When I told my mom I’d seen an advanced screening of Black Panther, she was thrilled that I had the experience and then she hit me with exactly one question.

Did it live up to the hype?

To which I gave her the only suitable reply.

Not even kidding mom- NONE of the hype does it justice.

What Ryan Coogler and his star studded cast have accomplished with this film is nothing short of legendary and will undoubtedly be marked as a cinematic turn in history for it’s accomplishments. The movie achieves that sweet spot oft sought after, yet rarely attained, of being focused but balanced. Of having a strong lean in a particular direction (it’s SO black!), yet having universal appeal. That type of mastery in writing and execution doesn’t just happen and not everybody can do it.It takes someone special.

Need I remind you that Ryan Coogler has exactly three movies to his name?

THREE! And Black Panther is one of them! Yet, here he is demonstrating once more his deft ability to weave magic out of misplaced, forgotten strands.

Black Panther’s afro sensibilities span the diaspora, which I personally appreciated, because anybody who’s been black in America for longer than five minutes knows that blackness comes in so many uncharted dimensions. We got advanced technology African vibes, we got American, we got hood American, we got tribal, we got rural, we got royal, we got culture. In a world that seeks to divide black people based on lineage, geography, and upbringing, Black Panther stepped in to tie all the loose ends together. To show us that we all are all of those things and together, we form this thing called afro-centricity. This thing called blackness.

We are Black Panther.

The action was not wanting in any capacity, matching the adrenaline pumping fury of any spy film ever made. I was also delighted at the seamless integration of the female characters, because they weren’t caricatures. They didn’t put “strong black women” into this movie.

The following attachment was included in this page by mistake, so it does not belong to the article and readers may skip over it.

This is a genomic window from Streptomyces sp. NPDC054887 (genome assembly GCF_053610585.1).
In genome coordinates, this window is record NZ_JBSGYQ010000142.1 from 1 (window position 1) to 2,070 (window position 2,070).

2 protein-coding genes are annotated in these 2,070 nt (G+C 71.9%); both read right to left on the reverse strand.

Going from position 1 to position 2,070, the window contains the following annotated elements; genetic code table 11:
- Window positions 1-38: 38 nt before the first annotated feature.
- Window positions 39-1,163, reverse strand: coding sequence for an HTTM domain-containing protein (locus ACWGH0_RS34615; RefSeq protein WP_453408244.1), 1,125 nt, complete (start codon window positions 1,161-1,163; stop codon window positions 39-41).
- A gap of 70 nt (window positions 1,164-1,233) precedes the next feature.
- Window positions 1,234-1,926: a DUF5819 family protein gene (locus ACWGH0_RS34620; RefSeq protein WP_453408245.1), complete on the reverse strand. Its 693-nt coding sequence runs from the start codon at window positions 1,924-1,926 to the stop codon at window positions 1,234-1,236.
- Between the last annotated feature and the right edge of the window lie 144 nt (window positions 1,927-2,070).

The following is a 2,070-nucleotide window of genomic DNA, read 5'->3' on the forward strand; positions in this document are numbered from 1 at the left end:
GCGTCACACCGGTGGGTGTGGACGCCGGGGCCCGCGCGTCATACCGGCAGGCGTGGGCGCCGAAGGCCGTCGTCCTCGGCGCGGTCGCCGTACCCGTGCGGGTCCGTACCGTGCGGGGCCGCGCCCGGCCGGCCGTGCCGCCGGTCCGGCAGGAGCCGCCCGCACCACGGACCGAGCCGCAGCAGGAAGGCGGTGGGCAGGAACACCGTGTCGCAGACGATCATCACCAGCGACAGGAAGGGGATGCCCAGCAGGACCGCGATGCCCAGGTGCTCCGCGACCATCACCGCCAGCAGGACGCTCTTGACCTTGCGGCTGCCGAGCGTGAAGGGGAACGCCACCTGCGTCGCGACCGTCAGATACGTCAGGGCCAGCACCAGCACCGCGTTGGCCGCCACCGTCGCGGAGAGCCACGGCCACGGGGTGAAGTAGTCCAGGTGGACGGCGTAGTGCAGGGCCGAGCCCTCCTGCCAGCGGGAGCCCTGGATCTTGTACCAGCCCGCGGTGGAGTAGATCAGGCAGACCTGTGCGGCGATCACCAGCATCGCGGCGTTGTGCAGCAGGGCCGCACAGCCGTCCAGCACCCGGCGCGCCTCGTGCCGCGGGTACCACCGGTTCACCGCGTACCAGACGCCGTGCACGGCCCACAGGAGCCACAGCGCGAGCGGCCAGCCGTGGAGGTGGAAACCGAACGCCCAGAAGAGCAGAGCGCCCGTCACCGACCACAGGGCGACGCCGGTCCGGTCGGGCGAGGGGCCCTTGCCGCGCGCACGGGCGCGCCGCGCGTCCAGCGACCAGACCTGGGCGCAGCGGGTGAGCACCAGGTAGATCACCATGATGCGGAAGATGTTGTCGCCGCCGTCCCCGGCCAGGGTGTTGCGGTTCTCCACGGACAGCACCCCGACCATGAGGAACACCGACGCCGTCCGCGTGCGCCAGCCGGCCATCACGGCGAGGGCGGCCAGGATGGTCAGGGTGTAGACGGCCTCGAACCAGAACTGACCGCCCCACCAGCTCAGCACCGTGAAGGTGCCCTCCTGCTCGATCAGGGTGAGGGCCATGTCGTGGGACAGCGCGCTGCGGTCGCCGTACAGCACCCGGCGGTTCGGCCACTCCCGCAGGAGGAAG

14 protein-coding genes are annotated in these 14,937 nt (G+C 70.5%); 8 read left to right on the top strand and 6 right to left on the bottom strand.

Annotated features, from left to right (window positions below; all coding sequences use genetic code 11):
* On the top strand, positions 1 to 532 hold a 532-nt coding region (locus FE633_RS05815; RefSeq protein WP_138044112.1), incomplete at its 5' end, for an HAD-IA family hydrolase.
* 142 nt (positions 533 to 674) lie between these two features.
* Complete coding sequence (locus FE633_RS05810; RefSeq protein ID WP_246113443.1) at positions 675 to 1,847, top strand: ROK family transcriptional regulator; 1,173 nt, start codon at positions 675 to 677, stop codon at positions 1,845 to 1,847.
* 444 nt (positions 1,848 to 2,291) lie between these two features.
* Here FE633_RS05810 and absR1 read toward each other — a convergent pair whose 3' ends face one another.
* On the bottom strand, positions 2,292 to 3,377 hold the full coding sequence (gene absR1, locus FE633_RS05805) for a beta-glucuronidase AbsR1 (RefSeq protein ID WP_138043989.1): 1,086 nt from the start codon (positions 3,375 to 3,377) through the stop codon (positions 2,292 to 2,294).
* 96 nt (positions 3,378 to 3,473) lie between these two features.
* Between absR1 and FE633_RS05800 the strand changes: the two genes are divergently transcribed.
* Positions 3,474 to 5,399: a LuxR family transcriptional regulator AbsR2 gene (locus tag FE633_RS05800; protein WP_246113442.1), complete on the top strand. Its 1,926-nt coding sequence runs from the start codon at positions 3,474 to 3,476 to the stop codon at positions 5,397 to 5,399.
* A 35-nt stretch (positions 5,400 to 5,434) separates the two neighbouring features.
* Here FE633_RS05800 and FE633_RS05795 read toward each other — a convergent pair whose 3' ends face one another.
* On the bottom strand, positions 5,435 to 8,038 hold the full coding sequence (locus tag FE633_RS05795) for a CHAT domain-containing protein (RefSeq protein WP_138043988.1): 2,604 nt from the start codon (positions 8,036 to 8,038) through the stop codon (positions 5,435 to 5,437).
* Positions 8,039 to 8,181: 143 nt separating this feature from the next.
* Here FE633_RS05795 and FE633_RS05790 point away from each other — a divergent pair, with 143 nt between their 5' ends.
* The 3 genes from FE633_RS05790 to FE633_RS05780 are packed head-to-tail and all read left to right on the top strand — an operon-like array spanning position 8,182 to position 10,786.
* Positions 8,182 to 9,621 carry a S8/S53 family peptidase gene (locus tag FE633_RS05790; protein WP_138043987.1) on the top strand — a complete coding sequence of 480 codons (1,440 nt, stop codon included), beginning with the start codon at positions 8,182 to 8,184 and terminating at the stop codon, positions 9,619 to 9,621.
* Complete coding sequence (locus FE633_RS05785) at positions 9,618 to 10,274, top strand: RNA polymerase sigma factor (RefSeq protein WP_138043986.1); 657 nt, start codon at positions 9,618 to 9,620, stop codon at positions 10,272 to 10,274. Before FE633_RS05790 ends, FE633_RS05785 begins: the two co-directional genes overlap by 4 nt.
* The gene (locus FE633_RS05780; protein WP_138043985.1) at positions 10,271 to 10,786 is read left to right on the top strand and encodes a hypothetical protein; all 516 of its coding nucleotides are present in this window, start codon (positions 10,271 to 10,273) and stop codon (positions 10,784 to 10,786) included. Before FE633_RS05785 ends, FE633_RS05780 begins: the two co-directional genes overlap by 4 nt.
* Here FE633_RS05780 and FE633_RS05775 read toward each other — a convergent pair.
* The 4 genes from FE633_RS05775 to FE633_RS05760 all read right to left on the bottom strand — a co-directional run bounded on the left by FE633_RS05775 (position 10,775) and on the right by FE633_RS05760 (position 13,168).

Black women were there because duh, and their strength was an assumed factor. A matter of course. Them not being strong was not even an option and I believe that showcasing Queendom in this organic way will send a reverberating message far and wide to women and men everywhere. A message to just rest in your strength and do what strength does; and if anybody has a problem with it, move them out of your way.

I was excitedly telling my sister about the film (sans spoilers of course) and I said- “You remember how you felt when the lightsaber whipped through the air and thudded into Rey’s palm?” She says yes. That moment was one of untold triumph for her; I’ll never forget the look on her face, the energy in her fist pump, the purity of her joy. “Yeah, well… there’s about 50 of those moments in this movie.”

And I’m not even exaggerating. In that same vein of sisters, Letitia darn near stole the show. Her rendering of genius, little sister as “Shuri” was hilariously enchanting and mind bogglingly accurate Does Ryan have sisters? He has to, right? I don’t know how he nailed it so well. Every time she was onscreen, it just felt right. There was no dissonance. She was the quintessential little sister and the whole crowd was here for it.Ryan have sisters? He has to right? I don’t know how he nailed it so well. Every time she was onscreen, it just felt right. There was no dissonance. She was the quintessential little sister and the whole crowd was here for it.

Michael B. Jordan brought unexpected charm and swagger to his villainous character, Killmonger, and the juxtaposition of him and Chadwick’s majestically carved T’Challa was an absolute delight. It felt… classic. Timeless.Killmonger, and the juxtaposition of him and Chadwick’s majestically carved T’Challa was an absolute delight. It felt… classic. Timeless.

Black Panther is arguably the best work Marvel has ever done.

Let me also just pause here to soak in the sheer BEAUTY saturating the film.So many good looking women and men in all manner of chocolate, and dazzling hairstyles, that it could have easily been a red carpet runway show set to Kendrick’s hypnotizing score. Lol They were STUNNERS! Each and every one.

As a writer, I tip my hat to Ryan again, for not shying away from any parts of the film. He went in and he went deep, hitting hard and fast with poignant moments, and soul cutting dialogue. The mythology is rich, the scenery is enchanting, and- though unabashedly black in the best of ways (seriously- my melanin felt melanated, lol)- it was by no means a movie only black people are supposed to see and enjoy.

And yet, despite its irrevocably, universal appeal, its unchecked blackness will speak to generations.

10 out of 10.

A true masterpiece and I can’t wait for the world to see.

Wakanda forever.


Long live the king.

Joshua Evans is a prolific writer and sci-fi/fantasy enthusiast who believes story is central to everything and that mythology can change the world. Creator of comics inspire and good on the go. After school program Supervisor by day- where he teaches a superhero class once a week- he spends all other waking moments talking, thinking, reading, or writing about geek life and the stories that affect us. Favorite superheroes are Static Shock and Batman and his first love is Star Wars. If you would like to further be a part of his cosmic psyche, join him over on twitter!